Foundation or no foundation
The call for an Ubuntu Foundation has come up again. It has been discussed many times before, ever since an announcement was made many years ago which left a number of people confused about the state of things.
The way I understood the initial announcement was that a trust had been set up, so that if aliens ever kidnapped our fearless leader, or if he decided that beekeeping was more interesting than Ubuntu, we could still go on and bring the best flavour of linux to the world.
Ok, now back to the current discussion. An Ubuntu Foundation seems to have quite an appeal to some. The question to me is: which problems would it solve?
Looking at it from a very theoretical point of view, an Ubuntu foundation could be a place where you separate “commercial” from “public” interests, but how would this separation work? Who would work for which of the entities? Would people working for the Ubuntu foundation have to review Canonical’s paperwork before they can close deals? Would there be a board where decisions have to be pre-approved? Which separation would generally happen?
Right now, Ubuntu’s success is closely tied to Canonical’s success. I consider this a good thing. With every business win of Canonical, Ubuntu gets more exposure in the world. Canonical’s great work in the support team, in the OEM sector or when closing deals with governments benefits Ubuntu to a huge degree. It’s like two sides of a coin right now. Also: Canonical pays the bills for Ubuntu’s operations. Data centers, engineers, designers and others have to be paid.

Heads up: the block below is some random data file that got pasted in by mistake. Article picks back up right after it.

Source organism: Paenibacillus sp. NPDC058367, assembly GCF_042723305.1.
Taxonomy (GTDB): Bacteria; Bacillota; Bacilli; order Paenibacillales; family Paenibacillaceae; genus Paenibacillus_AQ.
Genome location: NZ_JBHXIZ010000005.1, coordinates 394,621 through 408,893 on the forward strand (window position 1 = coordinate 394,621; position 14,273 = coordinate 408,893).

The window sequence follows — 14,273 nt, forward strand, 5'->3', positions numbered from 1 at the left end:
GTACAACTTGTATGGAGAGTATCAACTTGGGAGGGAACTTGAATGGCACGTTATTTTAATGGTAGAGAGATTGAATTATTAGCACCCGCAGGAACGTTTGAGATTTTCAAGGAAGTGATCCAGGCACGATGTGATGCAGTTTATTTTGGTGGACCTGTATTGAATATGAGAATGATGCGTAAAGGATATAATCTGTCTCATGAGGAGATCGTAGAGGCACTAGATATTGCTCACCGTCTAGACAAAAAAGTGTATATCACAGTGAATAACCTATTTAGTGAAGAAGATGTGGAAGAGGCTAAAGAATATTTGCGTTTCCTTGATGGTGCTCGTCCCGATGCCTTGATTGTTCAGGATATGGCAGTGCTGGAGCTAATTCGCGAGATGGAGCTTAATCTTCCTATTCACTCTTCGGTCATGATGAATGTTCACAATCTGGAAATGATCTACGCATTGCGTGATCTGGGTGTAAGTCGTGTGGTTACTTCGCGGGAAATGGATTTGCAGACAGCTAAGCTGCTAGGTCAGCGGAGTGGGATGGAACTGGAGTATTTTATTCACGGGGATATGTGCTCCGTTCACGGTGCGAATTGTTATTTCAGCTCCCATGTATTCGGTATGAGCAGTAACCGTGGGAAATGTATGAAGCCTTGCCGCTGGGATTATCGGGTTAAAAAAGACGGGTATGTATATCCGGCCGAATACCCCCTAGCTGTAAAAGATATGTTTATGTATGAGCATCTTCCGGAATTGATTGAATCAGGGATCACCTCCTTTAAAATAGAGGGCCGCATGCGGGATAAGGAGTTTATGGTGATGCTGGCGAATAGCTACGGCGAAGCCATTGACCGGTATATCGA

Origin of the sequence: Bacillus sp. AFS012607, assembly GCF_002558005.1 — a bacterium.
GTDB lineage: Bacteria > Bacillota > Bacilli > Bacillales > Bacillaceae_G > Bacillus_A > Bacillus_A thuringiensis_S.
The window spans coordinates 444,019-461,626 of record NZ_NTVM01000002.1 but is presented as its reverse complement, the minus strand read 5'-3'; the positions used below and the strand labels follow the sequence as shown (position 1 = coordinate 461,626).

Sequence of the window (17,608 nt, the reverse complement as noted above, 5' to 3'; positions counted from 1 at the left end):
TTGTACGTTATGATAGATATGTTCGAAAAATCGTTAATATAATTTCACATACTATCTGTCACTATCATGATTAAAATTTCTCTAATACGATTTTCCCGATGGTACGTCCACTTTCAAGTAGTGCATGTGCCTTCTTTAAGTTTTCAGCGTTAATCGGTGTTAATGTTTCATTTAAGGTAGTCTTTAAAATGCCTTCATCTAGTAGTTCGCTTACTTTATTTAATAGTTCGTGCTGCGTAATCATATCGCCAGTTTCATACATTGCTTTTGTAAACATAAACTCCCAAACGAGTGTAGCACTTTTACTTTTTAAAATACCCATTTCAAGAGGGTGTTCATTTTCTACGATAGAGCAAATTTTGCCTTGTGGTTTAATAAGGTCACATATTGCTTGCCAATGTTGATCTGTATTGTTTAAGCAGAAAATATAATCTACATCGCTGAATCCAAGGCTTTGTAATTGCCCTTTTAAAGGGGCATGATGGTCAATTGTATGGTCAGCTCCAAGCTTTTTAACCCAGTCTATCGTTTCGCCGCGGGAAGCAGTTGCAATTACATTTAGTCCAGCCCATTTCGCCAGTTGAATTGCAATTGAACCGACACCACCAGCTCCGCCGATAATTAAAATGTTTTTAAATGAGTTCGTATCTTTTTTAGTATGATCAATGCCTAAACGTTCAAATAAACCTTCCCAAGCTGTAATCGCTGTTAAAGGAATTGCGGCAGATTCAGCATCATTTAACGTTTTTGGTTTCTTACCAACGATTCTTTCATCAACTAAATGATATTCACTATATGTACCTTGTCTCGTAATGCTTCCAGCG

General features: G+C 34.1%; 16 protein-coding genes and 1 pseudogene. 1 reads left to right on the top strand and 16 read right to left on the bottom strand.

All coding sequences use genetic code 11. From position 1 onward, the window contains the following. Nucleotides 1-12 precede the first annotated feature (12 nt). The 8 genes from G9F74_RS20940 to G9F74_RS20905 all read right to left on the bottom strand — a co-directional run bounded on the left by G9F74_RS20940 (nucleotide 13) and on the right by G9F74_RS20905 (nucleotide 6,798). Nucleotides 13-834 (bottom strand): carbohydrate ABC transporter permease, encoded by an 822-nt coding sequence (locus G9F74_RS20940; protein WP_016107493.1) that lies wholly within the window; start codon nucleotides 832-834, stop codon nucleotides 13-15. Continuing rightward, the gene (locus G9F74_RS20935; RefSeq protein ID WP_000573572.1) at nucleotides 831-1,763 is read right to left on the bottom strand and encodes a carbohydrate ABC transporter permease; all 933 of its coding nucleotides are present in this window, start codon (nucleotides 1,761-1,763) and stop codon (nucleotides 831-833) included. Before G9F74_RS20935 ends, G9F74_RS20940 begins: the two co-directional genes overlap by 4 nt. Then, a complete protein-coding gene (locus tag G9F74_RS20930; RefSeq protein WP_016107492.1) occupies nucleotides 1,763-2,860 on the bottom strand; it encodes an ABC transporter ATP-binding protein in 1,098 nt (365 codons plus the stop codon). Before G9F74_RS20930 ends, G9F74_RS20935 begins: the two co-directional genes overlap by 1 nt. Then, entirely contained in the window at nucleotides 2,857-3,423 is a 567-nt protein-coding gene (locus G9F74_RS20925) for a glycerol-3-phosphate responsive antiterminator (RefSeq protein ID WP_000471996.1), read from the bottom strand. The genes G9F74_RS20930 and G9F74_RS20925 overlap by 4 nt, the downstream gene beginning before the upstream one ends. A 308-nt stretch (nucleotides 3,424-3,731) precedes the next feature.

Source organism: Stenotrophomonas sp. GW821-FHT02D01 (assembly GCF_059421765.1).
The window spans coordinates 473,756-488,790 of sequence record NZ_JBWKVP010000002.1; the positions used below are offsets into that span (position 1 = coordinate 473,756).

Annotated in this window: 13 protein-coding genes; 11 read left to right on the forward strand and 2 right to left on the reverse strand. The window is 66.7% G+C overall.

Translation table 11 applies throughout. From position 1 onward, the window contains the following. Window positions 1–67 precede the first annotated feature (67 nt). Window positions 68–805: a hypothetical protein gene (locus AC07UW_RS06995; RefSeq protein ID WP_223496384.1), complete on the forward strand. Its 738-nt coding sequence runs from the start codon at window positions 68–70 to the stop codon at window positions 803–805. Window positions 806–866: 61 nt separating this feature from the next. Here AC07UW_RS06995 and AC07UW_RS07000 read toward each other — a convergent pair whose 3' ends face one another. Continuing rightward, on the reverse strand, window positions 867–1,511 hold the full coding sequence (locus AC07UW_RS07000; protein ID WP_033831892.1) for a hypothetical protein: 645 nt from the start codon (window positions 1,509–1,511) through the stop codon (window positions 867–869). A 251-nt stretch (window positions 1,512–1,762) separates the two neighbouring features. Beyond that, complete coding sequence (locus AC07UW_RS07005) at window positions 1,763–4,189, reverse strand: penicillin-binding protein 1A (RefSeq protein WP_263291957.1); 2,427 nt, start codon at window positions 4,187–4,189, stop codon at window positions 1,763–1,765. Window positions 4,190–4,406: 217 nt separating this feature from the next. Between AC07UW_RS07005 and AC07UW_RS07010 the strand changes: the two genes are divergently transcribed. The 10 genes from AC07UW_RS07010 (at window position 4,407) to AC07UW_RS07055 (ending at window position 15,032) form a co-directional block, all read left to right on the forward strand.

In theory it all sounds fine: “you get to have a say”, “more transparency”, etc. I don’t think many realise though, that this will mean that additional people will have to sift through legal and other documents, that more people will be busy writing reports, summarising discussions, that there will be more need for admin , that customers will have to wait longer, that this will in general have to cost more time and money.
I believe that bringing in a new layer will bring incredible amounts of work and open up endless possibilities for politics and easily bring things to a stand-still.
Will this fix Ubuntu’s problems? I absolutely don’t think so. Could we be more open, more inspiring and more inviting? Sure, but demanding more transparency and more separation is not going to bring that.